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From EverQuest to World of Warcraft, online games have evolved from the exclusive domain of computer geeks into an extraordinarily lucrative staple of the entertainment industry. People of all ages and from all walks of life now spend thousands of hours--and dollars--partaking in this popular new brand of escapism. But the line between fantasy and reality is starting to blur. Players have created virtual societies with governments and economies of their own whose currencies now trade against the dollar on eBay at rates higher than the yen. And the players who inhabit these synthetic worlds are starting to spend more time online than at their day jobs. In Synthetic Worlds, Edward Castronova offers the first comprehensive look at the online game industry, exploring its implications for business and culture alike. He starts with the players, giving us a revealing look into the everyday lives of the gamers--outlining what they do in their synthetic worlds and why. He then describes the economies inside these worlds to show how they might dramatically affect real world financial systems, from potential disruptions of markets to new business horizons. Ultimately, he explores the long-term social consequences of online games: If players can inhabit worlds that are more alluring and gratifying than reality, then how can the real world ever compete? Will a day ever come when we spend more time in these synthetic worlds than in our own? Or even more startling, will a day ever come when such questions no longer sound alarmist but instead seem obsolete? With more than ten million active players worldwide--and with Microsoft and Sony pouring hundreds of millions of dollars into video game development--online games have become too big to ignore. Synthetic Worlds spearheads our efforts to come to terms with this virtual reality and its concrete effects. Illuminating. . . . Castronova's analysis of the economics of fun is intriguing. Virtual-world economies are designed to make the resulting game interesting and enjoyable for their inhabitants. Many games follow a rags-to-riches storyline, for example. But how can all the players end up in the top 10%? Simple: the upwardly mobile human players need only be a subset of the world's population. An underclass of computer-controlled 'bot' citizens, meanwhile, stays poor forever. Mr. Castronova explains all this with clarity, wit, and a merciful lack of academic jargon.--The Economist Synthetic Worlds is a surprisingly profound book about the social, political, and economic issues arising from the emergence of vast multiplayer games on the Internet. What Castronova has realized is that these games, where players contribute considerable labor in exchange for things they value, are not merely like real economies, they are real economies, displaying inflation, fraud, Chinese sweatshops, and some surprising in-game innovations.--Tim Harford, Chronicle of Higher Education
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In World-Systems Analysis, Immanuel Wallerstein provides a concise and accessible introduction to the comprehensive approach that he pioneered thirty years ago to understanding the history and development of the modern world. Since Wallerstein first developed world-systems analysis, it has become a widely utilized methodology within the historical social sciences and a common point of reference in discussions of globalization. Now, for the first time in one volume, Wallerstein offers a succinct summary of world-systems analysis and a clear outline of the modern world-system, describing the structures of knowledge upon which it is based, its mechanisms, and its future. Wallerstein explains the defining characteristics of world-systems analysis: its emphasis on world-systems rather than nation-states, on the need to consider historical processes as they unfold over long periods of time, and on combining within a single analytical framework bodies of knowledge usually viewed as distinct from one another--such as history, political science, economics, and sociology. He describes the world-system as a social reality comprised of interconnected nations, firms, households, classes, and identity groups of all kinds. He identifies and highlights the significance of the key moments in the evolution of the modern world-system: the development of a capitalist world-economy in the sixteenth-century, the beginning of two centuries of liberal centrism in the French Revolution of 1789, and the undermining of that centrism in the global revolts of 1968. Intended for general readers, students, and experienced practitioners alike, this book presents a complete overview of world-systems analysis by its original architect.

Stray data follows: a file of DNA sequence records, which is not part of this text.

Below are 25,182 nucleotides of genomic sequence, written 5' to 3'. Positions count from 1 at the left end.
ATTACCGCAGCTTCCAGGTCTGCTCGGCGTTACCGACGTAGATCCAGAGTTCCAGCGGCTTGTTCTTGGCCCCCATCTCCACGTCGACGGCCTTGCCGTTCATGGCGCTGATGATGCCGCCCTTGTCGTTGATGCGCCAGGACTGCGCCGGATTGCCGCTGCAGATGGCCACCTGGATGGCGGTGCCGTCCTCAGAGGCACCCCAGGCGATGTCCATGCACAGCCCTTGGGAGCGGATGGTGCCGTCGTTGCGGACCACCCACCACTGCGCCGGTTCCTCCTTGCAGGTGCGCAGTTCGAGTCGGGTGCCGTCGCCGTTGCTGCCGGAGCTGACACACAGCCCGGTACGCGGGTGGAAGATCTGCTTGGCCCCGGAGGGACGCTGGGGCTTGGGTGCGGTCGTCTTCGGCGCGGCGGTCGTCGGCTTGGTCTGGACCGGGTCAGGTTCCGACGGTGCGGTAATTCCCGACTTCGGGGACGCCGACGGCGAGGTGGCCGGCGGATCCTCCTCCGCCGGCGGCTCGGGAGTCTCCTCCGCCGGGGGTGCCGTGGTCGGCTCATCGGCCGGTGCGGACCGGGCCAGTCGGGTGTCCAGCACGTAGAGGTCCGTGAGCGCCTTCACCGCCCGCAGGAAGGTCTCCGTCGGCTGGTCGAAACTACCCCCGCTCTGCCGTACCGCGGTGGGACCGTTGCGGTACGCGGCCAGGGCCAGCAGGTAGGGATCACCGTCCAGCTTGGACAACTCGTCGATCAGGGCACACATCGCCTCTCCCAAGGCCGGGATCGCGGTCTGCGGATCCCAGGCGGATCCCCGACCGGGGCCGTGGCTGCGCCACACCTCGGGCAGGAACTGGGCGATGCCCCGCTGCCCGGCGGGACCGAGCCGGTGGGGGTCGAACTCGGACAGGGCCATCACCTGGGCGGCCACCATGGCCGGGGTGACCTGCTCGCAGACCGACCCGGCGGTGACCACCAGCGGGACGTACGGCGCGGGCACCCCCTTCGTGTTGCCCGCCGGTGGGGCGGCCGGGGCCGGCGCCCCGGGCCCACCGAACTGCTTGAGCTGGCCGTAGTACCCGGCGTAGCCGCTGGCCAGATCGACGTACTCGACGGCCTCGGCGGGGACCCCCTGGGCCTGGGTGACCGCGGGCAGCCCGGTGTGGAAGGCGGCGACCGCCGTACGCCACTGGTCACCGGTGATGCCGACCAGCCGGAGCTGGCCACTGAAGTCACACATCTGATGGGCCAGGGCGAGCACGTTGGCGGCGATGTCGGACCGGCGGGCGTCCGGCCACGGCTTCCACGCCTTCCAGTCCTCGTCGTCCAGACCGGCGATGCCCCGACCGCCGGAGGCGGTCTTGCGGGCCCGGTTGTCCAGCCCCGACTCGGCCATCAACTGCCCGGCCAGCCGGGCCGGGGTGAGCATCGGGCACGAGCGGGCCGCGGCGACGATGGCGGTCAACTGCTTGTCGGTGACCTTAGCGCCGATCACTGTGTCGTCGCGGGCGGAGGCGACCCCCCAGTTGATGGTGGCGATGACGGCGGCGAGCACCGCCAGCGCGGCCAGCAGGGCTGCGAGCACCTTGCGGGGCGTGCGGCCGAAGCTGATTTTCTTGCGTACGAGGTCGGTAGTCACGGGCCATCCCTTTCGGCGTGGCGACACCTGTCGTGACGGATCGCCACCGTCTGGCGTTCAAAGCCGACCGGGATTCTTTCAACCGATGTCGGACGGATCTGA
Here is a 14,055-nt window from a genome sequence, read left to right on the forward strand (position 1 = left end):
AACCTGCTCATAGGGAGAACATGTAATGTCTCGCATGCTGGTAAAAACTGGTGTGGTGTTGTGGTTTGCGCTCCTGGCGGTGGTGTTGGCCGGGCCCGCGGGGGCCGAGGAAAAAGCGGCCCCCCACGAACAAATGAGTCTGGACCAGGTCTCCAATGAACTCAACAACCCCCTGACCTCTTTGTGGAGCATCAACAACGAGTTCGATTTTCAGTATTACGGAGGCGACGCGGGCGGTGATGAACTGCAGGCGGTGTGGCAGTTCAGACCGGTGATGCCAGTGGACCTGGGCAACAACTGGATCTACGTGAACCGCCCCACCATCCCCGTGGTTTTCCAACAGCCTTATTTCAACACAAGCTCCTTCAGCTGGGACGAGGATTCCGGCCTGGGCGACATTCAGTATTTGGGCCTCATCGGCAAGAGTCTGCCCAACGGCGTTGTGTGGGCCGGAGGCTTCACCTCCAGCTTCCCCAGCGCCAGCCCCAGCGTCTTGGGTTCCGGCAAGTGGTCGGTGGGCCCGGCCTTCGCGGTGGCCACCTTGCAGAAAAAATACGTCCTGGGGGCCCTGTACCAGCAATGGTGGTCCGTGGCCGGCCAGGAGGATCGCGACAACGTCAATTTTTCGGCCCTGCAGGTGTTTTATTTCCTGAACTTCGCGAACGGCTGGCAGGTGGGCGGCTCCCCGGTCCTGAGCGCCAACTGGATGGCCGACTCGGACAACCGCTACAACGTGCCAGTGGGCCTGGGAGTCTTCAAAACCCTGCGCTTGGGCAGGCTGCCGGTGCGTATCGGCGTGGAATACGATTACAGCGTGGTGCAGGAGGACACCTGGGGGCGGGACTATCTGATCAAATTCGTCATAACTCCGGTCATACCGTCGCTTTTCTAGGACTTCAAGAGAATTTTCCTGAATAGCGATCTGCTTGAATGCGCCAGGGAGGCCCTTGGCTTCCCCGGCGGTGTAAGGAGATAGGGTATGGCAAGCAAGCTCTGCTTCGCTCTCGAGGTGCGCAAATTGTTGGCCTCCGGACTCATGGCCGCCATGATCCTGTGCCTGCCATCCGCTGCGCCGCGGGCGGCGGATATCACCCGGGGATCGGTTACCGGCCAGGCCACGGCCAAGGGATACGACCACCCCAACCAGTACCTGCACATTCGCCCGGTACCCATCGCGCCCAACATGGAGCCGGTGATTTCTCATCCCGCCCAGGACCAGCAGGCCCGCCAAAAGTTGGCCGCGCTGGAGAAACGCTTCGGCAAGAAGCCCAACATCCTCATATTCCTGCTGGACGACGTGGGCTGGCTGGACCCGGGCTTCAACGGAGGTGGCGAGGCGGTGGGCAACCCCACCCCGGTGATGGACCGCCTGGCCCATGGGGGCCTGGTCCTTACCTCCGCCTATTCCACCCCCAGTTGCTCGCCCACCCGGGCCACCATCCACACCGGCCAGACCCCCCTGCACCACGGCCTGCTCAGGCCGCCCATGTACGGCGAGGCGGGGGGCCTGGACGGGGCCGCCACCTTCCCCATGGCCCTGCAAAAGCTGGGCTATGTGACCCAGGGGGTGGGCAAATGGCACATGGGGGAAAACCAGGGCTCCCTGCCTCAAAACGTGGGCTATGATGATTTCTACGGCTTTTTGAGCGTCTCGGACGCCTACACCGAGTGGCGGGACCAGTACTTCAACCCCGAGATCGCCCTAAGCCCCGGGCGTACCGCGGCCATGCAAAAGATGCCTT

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The third year in Diana Waring's History Revealed curriculum, World Empires, World Missions, World Wars focuses on world history during the years 1800-1956. Focusing on interpreting history from a biblical worldview, lessons offer an explicitly Christian perspective on world events. Covering the Napoleonic Wars alongside the Modern Missions Movement, the Industrial Revolution to Jim Elliot's martyrdom in Ecuador, this curriculum integrates the historic events in the world with Church history. The Student Text lessons are designed specifically for homeschoolers who have the freedom to learn through multiple learning styles; students are given multiple options for learning that include visual, auditory, and kinesthetic learning modalities, and lessons integrate the four learning styles and eight intelligences. Units open with a list of key concepts before diving into chapters that clearly explain events with a narrative-style tone. Each unit is then broken into four one-week segments, called phases, which cover multiple learning methods and provide the accompanying activities for the lessons. The Teacher's Guide provides an introduction to the teaching methodology of the curriculum, including detailed notes on how to teach each phase. Notes on differentiating instruction begin each unit, and the units themselves have helpful background information and lesson instruction surrounding each reduced-size student page. Recaps, discussion notes, and questions are provided along with some answers (e.g. timeline dates). The Test kit covers the material taught in the Phase 1 stages, and instead of quizzing students on names/places/dates, instead allows students to choose the areas which they are most familiar with, reflecting what they choose to focus their studies upon. Nine tests (one for each unit) are included, along with a separate answer key for each test. The optional Elementary Activity Book provides a way for younger students to work through the same curriculum as older siblings. Following the same four phases as the regular curriculum, mazes, children's songs, art activities, Bible verses to think about, hands-on activities, and simplified narratives provide a way for children in grades K-4 to participate. The three CD-Sets bring history to life through engaging audio narratives. True Tales features stories of fascinating people and amazing events; Digging Deeper tracks look at revivals and the hidden stories of the World Wars; What in the World? provides an overview of modern history. Scriptures are NKJV.This kit includes:Student Text, 427 pages, softcover. Teacher's Guide, 427 pages, hardcover.Test Kit, 9 tests plus answers, glue binding, reproducible for in-family use. Elementary Activity Book, 82 pages, softcover, Grades K-4True Tales 3-CD SetDigging Deeper 3-CD SetWhat in the World? 4-CD Set